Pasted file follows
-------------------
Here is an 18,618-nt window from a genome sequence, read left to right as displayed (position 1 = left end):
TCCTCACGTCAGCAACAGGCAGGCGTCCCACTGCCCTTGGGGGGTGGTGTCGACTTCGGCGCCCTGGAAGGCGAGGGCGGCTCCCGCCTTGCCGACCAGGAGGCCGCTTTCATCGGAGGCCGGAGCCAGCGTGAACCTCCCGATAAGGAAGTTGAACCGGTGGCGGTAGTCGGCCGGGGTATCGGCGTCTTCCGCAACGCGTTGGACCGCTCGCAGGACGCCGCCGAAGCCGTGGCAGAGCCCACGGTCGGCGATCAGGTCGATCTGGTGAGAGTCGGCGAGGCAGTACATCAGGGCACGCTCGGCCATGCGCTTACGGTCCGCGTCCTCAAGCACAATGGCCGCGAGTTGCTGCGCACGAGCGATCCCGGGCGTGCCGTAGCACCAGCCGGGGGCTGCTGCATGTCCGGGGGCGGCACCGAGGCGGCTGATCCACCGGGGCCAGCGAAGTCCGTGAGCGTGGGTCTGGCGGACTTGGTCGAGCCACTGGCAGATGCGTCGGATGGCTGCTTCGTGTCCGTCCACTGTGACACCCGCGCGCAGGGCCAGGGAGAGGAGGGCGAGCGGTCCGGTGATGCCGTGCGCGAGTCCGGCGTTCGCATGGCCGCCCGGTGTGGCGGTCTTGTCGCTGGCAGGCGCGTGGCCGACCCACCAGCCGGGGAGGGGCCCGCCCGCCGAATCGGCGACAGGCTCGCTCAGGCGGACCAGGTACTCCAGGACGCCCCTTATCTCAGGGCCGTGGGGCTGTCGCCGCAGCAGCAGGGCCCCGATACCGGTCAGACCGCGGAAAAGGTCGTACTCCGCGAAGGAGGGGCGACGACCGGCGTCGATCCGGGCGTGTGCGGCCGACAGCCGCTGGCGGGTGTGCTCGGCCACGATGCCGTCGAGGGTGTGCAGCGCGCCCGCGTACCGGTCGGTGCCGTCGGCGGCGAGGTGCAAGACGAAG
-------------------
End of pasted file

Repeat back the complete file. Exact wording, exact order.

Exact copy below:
Here is an 18,618-nt window from a genome sequence, read left to right as displayed (position 1 = left end):
TCCTCACGTCAGCAACAGGCAGGCGTCCCACTGCCCTTGGGGGGTGGTGTCGACTTCGGCGCCCTGGAAGGCGAGGGCGGCTCCCGCCTTGCCGACCAGGAGGCCGCTTTCATCGGAGGCCGGAGCCAGCGTGAACCTCCCGATAAGGAAGTTGAACCGGTGGCGGTAGTCGGCCGGGGTATCGGCGTCTTCCGCAACGCGTTGGACCGCTCGCAGGACGCCGCCGAAGCCGTGGCAGAGCCCACGGTCGGCGATCAGGTCGATCTGGTGAGAGTCGGCGAGGCAGTACATCAGGGCACGCTCGGCCATGCGCTTACGGTCCGCGTCCTCAAGCACAATGGCCGCGAGTTGCTGCGCACGAGCGATCCCGGGCGTGCCGTAGCACCAGCCGGGGGCTGCTGCATGTCCGGGGGCGGCACCGAGGCGGCTGATCCACCGGGGCCAGCGAAGTCCGTGAGCGTGGGTCTGGCGGACTTGGTCGAGCCACTGGCAGATGCGTCGGATGGCTGCTTCGTGTCCGTCCACTGTGACACCCGCGCGCAGGGCCAGGGAGAGGAGGGCGAGCGGTCCGGTGATGCCGTGCGCGAGTCCGGCGTTCGCATGGCCGCCCGGTGTGGCGGTCTTGTCGCTGGCAGGCGCGTGGCCGACCCACCAGCCGGGGAGGGGCCCGCCCGCCGAATCGGCGACAGGCTCGCTCAGGCGGACCAGGTACTCCAGGACGCCCCTTATCTCAGGGCCGTGGGGCTGTCGCCGCAGCAGCAGGGCCCCGATACCGGTCAGACCGCGGAAAAGGTCGTACTCCGCGAAGGAGGGGCGACGACCGGCGTCGATCCGGGCGTGTGCGGCCGACAGCCGCTGGCGGGTGTGCTCGGCCACGATGCCGTCGAGGGTGTGCAGCGCGCCCGCGTACCGGTCGGTGCCGTCGGCGGCGAGGTGCAAGACGAAG